One of the most important aspects while analysing benefits and challenges of the decoupling is the question whether we can afford to foster this process. The intertwining of interconnections in the global economy that is brought upon by the global supply chains is not perceived only as a profit maximisation process. To many, interdependencies are also a tool of influence that helps to render both governments and companies accountable, thus creating a more stable global playing field. Global supply chains mean the export and import of norms, values, and standards as well. Thus, the question arises to what extent we can afford to retain this level of influence in a world that is accelerating in decoupling. 

There is a risk associated with pursuing too radical splitsIt might result in unintended consequences or failures both on the supply and on the demand side. Following the logic of complete bifurcation, we can end up with a divided world in which on the one hand there is a set of for instance Chinese suppliers and on the other a large block of like-minded Western countries following their own rules regarding supply chains. The question arises – what about the rest of the world? Are countries from Africa, Latin America, or Asia going to buy “Western-based” tech? Is price going to be a determinant or rather security and quality of the products and services? The problem is very complex and decision-makers must find ways and work together to answer those questions. 

From the global perspective, the challenge of the debate related to the dependencies in the supply chain and strategic autonomy is the need for a mind shift across countries, governments, and the private sector. It will entail huge changes for the policy-making landscape as strategic autonomy and the moves towards decoupling will involve market interventions, common industrial policies long-term decisions, which might reinterpret interests and perspectives of the private sector. 

Next to the threats , there are of course also opportunities and chances deriving from decoupling that need to be considered. In the context of the CEE region for instance, which is a market with huge innovation and human resources potential, allocating the tech investments (on the high level of value chains, such as R&D centres, SOCs, data centres, e-commerce centres) and developing regional digital infrastructure can boost the economic growth considerably. 

COVID-19 – supply-chain implications 

The current social and economic crisis that was caused by the outbreak of COVID-19 pandemic has brought us to a very peculiar moment in terms of decoupling. The so-called world’s factory – China – has been stopped for a brief period which has sent shocks throughout the supply chains which could be felt in different parts of the world. Thus, the COVID-19 crisis in general has brought us to a point where we could actually witness for a moment what a closed world with globalisation put to a halt looks like. Some experts consider it to be a good starting point in trying to devise decoupling. Unprecedently, it has put the economies in a position where we could observe what the consequences are and where to look for opportunities to overcome the negative shocks that are associated with this process. Under typical circumstances, such experiments are not possible in the economy.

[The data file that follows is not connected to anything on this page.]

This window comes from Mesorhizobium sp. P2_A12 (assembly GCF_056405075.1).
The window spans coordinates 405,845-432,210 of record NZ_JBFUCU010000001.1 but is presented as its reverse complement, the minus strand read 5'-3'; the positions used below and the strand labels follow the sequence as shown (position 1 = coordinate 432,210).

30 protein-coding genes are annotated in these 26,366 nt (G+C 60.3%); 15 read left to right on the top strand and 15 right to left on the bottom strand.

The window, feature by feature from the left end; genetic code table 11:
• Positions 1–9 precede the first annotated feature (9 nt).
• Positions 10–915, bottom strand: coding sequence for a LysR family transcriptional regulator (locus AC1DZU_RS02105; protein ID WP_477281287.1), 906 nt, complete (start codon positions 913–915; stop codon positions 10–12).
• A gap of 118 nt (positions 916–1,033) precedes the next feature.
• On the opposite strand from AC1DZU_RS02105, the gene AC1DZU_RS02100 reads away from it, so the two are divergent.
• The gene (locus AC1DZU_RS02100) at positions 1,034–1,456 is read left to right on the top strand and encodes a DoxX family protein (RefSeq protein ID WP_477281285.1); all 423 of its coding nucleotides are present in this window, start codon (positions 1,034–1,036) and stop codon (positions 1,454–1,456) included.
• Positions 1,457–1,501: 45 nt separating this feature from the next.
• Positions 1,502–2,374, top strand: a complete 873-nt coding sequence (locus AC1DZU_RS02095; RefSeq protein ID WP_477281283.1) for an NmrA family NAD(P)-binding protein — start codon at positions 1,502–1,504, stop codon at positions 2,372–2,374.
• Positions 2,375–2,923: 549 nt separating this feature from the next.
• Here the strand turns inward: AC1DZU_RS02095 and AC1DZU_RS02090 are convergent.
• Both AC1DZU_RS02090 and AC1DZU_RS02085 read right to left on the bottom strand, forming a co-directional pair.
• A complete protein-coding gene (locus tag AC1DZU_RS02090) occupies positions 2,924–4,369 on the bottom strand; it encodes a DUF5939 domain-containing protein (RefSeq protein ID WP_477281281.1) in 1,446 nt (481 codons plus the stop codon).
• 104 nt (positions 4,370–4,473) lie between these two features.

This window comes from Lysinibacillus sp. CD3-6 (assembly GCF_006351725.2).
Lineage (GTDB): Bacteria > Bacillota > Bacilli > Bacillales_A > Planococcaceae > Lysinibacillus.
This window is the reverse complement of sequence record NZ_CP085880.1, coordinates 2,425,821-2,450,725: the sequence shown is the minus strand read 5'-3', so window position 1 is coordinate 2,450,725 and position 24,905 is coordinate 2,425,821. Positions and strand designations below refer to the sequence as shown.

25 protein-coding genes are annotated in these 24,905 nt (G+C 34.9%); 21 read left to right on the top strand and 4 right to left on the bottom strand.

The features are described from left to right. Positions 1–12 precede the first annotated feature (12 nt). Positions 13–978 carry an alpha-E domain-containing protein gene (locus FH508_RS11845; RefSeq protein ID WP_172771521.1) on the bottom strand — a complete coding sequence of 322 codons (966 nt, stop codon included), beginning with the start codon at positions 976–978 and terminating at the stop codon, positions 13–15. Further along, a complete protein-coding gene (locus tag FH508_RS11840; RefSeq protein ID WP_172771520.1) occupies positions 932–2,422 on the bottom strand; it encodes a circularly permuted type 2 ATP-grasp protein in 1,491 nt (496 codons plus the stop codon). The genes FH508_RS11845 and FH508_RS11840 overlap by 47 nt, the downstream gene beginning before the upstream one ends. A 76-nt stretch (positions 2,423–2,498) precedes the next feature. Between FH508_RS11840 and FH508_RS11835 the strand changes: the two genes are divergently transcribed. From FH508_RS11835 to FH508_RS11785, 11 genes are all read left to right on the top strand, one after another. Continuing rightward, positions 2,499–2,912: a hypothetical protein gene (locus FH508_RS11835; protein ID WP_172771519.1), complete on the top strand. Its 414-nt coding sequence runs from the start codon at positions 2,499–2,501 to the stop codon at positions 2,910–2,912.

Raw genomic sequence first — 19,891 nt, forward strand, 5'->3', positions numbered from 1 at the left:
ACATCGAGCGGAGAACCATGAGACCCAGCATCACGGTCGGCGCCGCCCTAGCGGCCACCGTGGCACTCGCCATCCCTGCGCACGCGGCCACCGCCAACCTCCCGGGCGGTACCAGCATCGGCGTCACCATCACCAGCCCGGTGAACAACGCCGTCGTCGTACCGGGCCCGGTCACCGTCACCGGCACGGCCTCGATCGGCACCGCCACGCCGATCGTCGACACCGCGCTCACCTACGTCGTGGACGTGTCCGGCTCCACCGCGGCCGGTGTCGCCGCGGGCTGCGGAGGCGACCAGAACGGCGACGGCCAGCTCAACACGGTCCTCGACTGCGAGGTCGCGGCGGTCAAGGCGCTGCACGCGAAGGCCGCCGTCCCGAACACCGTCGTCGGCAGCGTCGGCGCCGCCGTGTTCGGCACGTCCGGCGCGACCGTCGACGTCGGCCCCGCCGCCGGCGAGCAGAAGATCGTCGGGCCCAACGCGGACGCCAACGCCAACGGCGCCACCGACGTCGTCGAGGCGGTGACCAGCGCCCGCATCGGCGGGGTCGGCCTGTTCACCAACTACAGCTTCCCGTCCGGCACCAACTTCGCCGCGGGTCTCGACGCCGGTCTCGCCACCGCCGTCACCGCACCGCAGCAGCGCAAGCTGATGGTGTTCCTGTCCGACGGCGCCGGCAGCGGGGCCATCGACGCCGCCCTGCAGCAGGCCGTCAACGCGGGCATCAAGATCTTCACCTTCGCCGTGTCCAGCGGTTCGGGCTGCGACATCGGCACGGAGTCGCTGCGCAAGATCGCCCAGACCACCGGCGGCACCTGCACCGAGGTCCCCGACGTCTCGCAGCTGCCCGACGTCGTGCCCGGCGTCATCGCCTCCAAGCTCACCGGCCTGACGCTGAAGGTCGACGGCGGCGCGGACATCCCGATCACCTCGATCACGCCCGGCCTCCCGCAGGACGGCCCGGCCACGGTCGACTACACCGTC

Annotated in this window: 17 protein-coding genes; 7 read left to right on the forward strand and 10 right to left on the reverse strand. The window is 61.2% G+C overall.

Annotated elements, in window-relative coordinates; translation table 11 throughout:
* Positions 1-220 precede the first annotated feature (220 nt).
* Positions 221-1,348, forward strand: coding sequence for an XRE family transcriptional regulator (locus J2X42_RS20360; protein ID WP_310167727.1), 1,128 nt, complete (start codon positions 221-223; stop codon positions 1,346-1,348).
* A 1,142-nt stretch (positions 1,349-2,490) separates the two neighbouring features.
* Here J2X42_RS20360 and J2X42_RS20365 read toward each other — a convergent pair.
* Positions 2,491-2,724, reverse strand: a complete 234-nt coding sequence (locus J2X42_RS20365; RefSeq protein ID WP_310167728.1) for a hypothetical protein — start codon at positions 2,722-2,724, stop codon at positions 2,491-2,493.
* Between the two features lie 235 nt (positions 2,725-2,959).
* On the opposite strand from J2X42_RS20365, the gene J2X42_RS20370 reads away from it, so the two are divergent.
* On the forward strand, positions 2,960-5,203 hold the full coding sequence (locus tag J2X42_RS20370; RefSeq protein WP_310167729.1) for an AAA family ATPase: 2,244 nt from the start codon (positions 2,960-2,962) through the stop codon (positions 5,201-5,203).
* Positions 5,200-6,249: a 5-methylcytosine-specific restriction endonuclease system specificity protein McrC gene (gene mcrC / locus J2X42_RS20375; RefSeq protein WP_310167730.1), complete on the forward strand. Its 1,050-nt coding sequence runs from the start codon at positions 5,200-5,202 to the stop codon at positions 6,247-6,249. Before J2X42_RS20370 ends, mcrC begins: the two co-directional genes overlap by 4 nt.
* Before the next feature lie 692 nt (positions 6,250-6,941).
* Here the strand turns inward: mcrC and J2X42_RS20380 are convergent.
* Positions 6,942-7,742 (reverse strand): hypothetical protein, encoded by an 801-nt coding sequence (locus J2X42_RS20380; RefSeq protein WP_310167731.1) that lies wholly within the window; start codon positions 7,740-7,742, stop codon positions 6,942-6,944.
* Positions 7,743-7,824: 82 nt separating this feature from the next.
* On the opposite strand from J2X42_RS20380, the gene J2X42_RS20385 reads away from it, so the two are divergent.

From the EU perspective, a discussion about recovery plan is ongoing (the so-called Next Generation EU) and not all Member States have the same approach towards funding it and more specifically, towards the areas that should be financed. Europe is still very much fragmented and we need to work on a common vision of the future. Without it, it is difficult today to see where to invest and also what technologies and companies Europe should support. 

Join us at the panel discussion at the CYBERSEC GLOBAL 2020 (28–29 September) which will further explore the topic of supply chains and strategic autonomy. 

More information. 


Webinar’s participants:  

  1. Martin Achimovič – Director, NATO Counter Intelligence Centre of Excellence 
  2. Izabela Albrycht – Chair, The Kosciuszko Institute; President, Organising Committee of the European Cybersecurity Forum – CYBERSEC 
  3. Bonnie Butlin – Co-founder & Executive Director, Security Partners’ Forum 
  4. Tadeusz Chomicki – Ambassador for Cyber & Tech Affairs, Security Policy Department, Polish Ministry of Foreign Affairs 
  5. Paolo Grassia – Director of Public Policy, ETNO 
  6. Levente Juhasz – Public Policy and Government Relations Manager, Google 
  7. Julian King – European Commissioner for the Security Union (20162019) 
  8. Robert Krawiec – British Embassy in Poland representative 
  9. Ciaran Martin – CEO, National Cyber Security Centre of the UK 
  10. Robert Muggah – Principal, SecDev Group 
  11. Christopher Painter – President, The Global Forum on Cyber Expertise; Commissioner, Global Commission on Stability of Cyberspace; Former Coordinator for Cyber Issues, US State Department 
  12. Florian Pennings – Cybersecurity Policy Manager, EU Government Affairs, Microsoft 
  13. Magdalena Petryniak – Communication Advisor, The Kosciuszko Institute 
  14. Luigi Rebuffi – Secretary General, European Cyber Security Organisation 
  15. Michał Rekowski – Director, Strategic Partnerships and Projects, The Kosciuszko Institute 
  16. Andrea Rodriguez – CYBERSEC 2019 Young Leader, Intl. Masters in Security, Intelligence and Strategic Studies programme, University of Glasgow, Dublin City University and Charles University in Prague